Perry is an innovator of participatory methods that anyone can use. Over the last ten years he has led the development of Democs, a conversation game, which provides a unique opportunity for small groups to find out about complex policy issues like climate change or nanotechnology, to shape and share their opinions, and to provide feedback for policymakers. Democs has attracted several thousand participants. Until 2011, he was head of the Democracy and Participation programme at nef (the new economics foundation).
More recently, he has created Open Up!, an A6 ‘argument map’ which folds out to A3. This provides a structured way of setting out the arguments on an issue so that people can come to an opinion even more quickly than with Democs.
He is currently evolving Policy Slam!, a two to three hour workshop format incorporating the consensus voting method. Consensus voting identifies that option which enjoys the most overall support. There are three stages. First, all join in a debate in which a list of options is drawn up. Secondly, there is a vote, with participants invited to rank these options according to their preferences. The higher the preference, the greater the number of points. Finally, the votes are counted. If there are six options on the ballot paper, and if a voter indicates a ranking for all six, then a first preference gets six points, a second preference five points, and so on. The winner is the option with the most points overall. He has also designed and facilitated numerous participatory projects including: future search conferences (usually for 64 people over two days); Imagine, a workshop-based visioning process using appreciative story-telling; and the People’s Café project, spreading discussion cafes to a range of people, including those with learning difficulties.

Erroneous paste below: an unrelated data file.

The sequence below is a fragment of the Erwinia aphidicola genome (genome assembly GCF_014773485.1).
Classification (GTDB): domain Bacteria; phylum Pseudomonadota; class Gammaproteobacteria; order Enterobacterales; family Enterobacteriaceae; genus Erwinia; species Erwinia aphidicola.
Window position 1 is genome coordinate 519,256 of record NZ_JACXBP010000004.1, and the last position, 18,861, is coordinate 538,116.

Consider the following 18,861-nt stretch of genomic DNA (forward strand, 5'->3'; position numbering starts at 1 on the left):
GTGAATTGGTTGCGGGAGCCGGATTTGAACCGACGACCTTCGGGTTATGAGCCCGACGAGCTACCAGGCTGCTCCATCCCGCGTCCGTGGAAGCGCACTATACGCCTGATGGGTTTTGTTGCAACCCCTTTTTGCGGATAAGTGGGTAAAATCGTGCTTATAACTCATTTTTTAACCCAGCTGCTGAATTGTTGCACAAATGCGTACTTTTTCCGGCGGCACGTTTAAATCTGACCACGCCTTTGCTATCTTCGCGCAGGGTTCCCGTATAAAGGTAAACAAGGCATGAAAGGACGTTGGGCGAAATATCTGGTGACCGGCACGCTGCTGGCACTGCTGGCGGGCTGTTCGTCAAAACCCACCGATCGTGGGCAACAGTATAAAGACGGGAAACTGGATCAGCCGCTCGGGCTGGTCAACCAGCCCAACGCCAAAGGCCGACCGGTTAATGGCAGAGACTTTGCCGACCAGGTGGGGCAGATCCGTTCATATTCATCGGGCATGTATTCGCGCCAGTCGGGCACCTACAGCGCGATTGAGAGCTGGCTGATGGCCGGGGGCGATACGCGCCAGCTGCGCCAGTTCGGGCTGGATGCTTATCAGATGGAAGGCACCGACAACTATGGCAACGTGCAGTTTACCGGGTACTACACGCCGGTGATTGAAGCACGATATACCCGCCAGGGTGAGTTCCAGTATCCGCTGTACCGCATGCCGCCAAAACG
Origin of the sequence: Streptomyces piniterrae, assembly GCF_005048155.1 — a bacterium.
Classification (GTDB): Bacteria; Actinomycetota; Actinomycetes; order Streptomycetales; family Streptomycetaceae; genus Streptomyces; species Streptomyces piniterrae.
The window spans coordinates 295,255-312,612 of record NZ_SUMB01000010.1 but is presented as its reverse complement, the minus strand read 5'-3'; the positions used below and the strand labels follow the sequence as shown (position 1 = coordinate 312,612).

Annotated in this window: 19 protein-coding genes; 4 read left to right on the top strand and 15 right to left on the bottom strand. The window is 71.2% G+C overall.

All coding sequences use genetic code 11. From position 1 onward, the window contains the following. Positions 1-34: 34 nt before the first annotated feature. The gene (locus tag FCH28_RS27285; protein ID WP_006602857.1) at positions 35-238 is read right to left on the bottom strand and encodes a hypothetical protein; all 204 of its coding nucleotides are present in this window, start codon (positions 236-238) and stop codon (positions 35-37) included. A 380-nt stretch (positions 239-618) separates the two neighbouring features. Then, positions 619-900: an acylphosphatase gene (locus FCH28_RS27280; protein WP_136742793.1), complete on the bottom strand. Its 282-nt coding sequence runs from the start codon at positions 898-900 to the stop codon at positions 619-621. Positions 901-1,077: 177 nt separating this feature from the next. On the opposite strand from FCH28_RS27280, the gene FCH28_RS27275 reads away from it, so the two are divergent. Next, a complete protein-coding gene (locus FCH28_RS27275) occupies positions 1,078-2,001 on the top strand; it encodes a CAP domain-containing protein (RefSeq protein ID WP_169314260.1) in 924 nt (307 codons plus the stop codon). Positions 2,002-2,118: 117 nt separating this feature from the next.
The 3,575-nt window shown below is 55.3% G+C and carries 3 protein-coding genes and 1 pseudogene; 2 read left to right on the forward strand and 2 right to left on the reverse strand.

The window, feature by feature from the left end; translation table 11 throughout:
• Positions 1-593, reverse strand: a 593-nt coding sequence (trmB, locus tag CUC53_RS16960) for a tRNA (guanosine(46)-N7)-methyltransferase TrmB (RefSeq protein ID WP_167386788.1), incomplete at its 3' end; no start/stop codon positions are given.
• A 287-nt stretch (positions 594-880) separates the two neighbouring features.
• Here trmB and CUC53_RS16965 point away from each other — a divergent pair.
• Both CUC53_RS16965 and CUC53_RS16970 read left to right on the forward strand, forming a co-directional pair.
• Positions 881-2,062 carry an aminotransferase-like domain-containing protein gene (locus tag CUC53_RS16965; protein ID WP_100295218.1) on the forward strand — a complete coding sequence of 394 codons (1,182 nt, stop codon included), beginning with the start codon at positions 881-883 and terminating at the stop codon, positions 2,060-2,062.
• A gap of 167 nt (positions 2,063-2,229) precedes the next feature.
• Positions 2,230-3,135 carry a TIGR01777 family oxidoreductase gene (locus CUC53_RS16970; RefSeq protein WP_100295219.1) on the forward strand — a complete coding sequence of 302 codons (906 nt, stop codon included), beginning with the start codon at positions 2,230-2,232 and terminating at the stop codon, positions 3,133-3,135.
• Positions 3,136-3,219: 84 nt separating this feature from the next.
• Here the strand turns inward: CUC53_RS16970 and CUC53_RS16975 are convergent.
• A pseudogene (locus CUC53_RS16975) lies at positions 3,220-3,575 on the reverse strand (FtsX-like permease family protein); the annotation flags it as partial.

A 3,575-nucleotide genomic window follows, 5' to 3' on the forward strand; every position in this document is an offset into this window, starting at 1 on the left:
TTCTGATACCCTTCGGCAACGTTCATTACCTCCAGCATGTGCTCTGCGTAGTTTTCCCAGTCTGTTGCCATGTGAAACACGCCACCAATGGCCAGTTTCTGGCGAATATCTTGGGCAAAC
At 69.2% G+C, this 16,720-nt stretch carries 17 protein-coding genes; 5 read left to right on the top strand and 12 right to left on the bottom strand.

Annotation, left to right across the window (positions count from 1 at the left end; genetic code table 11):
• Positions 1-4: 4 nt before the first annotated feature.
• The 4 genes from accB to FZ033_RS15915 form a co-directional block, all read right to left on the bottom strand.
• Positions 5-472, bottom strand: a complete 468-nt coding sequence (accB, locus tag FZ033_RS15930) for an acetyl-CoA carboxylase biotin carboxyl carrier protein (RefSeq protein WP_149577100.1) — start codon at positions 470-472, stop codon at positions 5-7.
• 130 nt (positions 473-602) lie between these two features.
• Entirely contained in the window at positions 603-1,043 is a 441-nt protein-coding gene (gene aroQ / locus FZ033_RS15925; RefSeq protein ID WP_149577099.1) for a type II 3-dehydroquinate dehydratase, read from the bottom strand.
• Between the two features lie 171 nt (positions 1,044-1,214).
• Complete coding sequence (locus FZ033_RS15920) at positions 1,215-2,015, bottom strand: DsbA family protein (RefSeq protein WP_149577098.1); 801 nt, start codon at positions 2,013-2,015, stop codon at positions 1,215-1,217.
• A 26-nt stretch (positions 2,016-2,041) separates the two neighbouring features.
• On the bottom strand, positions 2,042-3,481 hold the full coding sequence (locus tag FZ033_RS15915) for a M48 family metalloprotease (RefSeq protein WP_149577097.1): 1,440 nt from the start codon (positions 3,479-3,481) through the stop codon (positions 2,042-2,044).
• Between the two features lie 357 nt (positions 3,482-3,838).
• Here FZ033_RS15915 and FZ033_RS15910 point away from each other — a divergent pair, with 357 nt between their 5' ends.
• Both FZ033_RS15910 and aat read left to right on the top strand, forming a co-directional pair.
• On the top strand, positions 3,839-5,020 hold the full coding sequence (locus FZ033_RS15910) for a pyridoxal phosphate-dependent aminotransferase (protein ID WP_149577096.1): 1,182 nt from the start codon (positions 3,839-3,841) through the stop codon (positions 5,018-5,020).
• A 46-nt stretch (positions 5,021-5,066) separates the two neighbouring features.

Perry has MAs in economics from Cambridge and from Birkbeck. He is on the board of Involve.
2011, Connected Conversations: Tackling big issues by linking small conversations, London: new economics foundation
2010, Crowdwise: Turning differences into effective decisions, London: new economics foundation